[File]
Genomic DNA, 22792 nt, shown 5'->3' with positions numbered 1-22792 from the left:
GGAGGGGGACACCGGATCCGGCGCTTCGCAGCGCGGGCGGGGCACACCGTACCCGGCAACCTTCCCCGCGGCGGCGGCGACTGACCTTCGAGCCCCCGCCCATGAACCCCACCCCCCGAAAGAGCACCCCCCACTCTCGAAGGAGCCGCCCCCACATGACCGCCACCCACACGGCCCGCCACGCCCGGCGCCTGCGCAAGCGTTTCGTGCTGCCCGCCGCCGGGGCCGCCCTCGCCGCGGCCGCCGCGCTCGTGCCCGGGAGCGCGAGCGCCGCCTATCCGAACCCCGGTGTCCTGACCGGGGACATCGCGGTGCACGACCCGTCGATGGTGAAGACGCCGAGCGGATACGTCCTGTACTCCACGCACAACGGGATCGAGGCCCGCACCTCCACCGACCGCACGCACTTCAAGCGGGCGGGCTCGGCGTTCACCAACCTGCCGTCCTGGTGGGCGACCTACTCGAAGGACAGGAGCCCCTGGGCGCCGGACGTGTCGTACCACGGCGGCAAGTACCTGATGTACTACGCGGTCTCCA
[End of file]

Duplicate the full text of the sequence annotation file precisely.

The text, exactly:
Genomic DNA, 22792 nt, shown 5'->3' with positions numbered 1-22792 from the left:
GGAGGGGGACACCGGATCCGGCGCTTCGCAGCGCGGGCGGGGCACACCGTACCCGGCAACCTTCCCCGCGGCGGCGGCGACTGACCTTCGAGCCCCCGCCCATGAACCCCACCCCCCGAAAGAGCACCCCCCACTCTCGAAGGAGCCGCCCCCACATGACCGCCACCCACACGGCCCGCCACGCCCGGCGCCTGCGCAAGCGTTTCGTGCTGCCCGCCGCCGGGGCCGCCCTCGCCGCGGCCGCCGCGCTCGTGCCCGGGAGCGCGAGCGCCGCCTATCCGAACCCCGGTGTCCTGACCGGGGACATCGCGGTGCACGACCCGTCGATGGTGAAGACGCCGAGCGGATACGTCCTGTACTCCACGCACAACGGGATCGAGGCCCGCACCTCCACCGACCGCACGCACTTCAAGCGGGCGGGCTCGGCGTTCACCAACCTGCCGTCCTGGTGGGCGACCTACTCGAAGGACAGGAGCCCCTGGGCGCCGGACGTGTCGTACCACGGCGGCAAGTACCTGATGTACTACGCGGTCTCCA